In mathematics, the Carlitz exponential is a characteristic p analogue to the usual exponential function studied in real and complex analysis. It is used in the definition of the Carlitz module – an example of a Drinfeld module.

Definition

We work over the polynomial ring Fq[T] of one variable over a finite field Fq with q elements. The completion C∞ of an algebraic closure of the field Fq((T−1)) of formal Laurent series in T−1 will be useful. It is a complete and algebraically closed field.

First we need analogues to the factorials, which appear in the definition of the usual exponential function. For i > 0 we define

\( [i] := T^{q^i} - T, \, \)

\( D_i := \prod_{1 \le j \le i} [j]^{q^{i - j}} \)

and D0 := 1. Note that the usual factorial is inappropriate here, since n! vanishes in Fq[T] unless n is smaller than the characteristic of Fq[T].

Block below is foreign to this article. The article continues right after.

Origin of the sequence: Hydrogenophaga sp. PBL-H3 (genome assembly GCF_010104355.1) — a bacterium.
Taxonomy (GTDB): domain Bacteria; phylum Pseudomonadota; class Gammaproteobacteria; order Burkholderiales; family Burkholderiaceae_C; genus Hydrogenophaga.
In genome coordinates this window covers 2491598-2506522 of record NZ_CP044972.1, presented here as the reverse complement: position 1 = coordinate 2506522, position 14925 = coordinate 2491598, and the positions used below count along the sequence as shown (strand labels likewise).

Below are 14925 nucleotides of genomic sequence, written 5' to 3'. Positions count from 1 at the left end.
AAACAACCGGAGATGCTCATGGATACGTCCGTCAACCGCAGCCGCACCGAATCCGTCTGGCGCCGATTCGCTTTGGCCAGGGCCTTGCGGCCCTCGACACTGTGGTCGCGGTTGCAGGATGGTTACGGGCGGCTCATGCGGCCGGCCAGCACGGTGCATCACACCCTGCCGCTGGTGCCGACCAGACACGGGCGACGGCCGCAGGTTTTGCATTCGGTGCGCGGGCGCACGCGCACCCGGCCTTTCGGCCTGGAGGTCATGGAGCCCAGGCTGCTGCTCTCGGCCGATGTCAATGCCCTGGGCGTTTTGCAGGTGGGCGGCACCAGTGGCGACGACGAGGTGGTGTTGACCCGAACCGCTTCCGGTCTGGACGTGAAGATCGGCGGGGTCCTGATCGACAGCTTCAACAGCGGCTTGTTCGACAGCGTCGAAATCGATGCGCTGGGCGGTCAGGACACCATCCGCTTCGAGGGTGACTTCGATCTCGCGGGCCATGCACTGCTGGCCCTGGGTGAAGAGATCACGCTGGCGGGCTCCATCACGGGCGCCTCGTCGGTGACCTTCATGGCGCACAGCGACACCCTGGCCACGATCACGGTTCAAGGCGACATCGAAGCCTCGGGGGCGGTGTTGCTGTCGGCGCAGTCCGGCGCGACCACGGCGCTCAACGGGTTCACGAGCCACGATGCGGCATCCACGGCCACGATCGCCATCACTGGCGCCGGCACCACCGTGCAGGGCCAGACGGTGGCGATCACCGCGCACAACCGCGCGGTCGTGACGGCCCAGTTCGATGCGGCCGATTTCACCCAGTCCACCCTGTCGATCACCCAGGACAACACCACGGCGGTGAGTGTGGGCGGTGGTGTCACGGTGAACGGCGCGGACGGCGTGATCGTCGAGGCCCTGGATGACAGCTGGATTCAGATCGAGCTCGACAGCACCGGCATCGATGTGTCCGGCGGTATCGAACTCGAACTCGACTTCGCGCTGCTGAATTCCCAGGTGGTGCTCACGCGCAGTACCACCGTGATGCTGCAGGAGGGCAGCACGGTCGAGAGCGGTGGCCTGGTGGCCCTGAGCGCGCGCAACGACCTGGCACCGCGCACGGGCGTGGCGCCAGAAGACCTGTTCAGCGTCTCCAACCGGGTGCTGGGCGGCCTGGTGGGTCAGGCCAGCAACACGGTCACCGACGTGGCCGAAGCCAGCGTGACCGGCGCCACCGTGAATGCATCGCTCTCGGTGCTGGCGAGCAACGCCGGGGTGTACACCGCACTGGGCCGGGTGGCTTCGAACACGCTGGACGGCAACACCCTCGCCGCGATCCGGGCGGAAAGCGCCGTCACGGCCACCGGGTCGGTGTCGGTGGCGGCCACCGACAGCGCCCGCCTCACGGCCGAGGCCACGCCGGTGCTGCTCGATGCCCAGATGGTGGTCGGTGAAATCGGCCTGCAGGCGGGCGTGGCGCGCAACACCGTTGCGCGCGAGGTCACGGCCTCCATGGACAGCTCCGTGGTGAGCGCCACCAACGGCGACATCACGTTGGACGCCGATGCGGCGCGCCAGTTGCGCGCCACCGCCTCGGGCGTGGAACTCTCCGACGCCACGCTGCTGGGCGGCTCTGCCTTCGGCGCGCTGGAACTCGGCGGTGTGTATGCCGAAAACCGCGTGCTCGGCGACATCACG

Using this we define the Carlitz exponential eC:C∞ → C∞ by the convergent sum

\( {\displaystyle e_{C}(x):=\sum _{i=0}^{\infty }{\frac {x^{q^{i}}}{D_{i}}}.} \)

Relation to the Carlitz module

The Carlitz exponential satisfies the functional equation

\( e_C(Tx) = Te_C(x) + \left(e_C(x)\right)^q = (T + \tau)e_C(x), \, \)

where we may view \( \tau \) as the power of q map or as an element of the ring \( F_q(T)\{\tau\} \) of noncommutative polynomials. By the universal property of polynomial rings in one variable this extends to a ring homomorphism ψ:Fq[T]→C∞{τ}, defining a Drinfeld Fq[T]-module over C∞{τ}. It is called the Carlitz module.

References

Goss, D. (1996). Basic structures of function field arithmetic. Ergebnisse der Mathematik und ihrer Grenzgebiete (3) [Results in Mathematics and Related Areas (3)]. 35. Berlin, New York: Springer-Verlag. ISBN 978-3-540-61087-8. MR 1423131.

Thakur, Dinesh S. (2004). Function field arithmetic. New Jersey: World Scientific Publishing. ISBN 978-981-238-839-1. MR 2091265.

^{}

Undergraduate Texts in Mathematics

Graduate Studies in Mathematics

Hellenica World - Scientific Library

Retrieved from "http://en.wikipedia.org/"

All text is available under the terms of the GNU Free Documentation License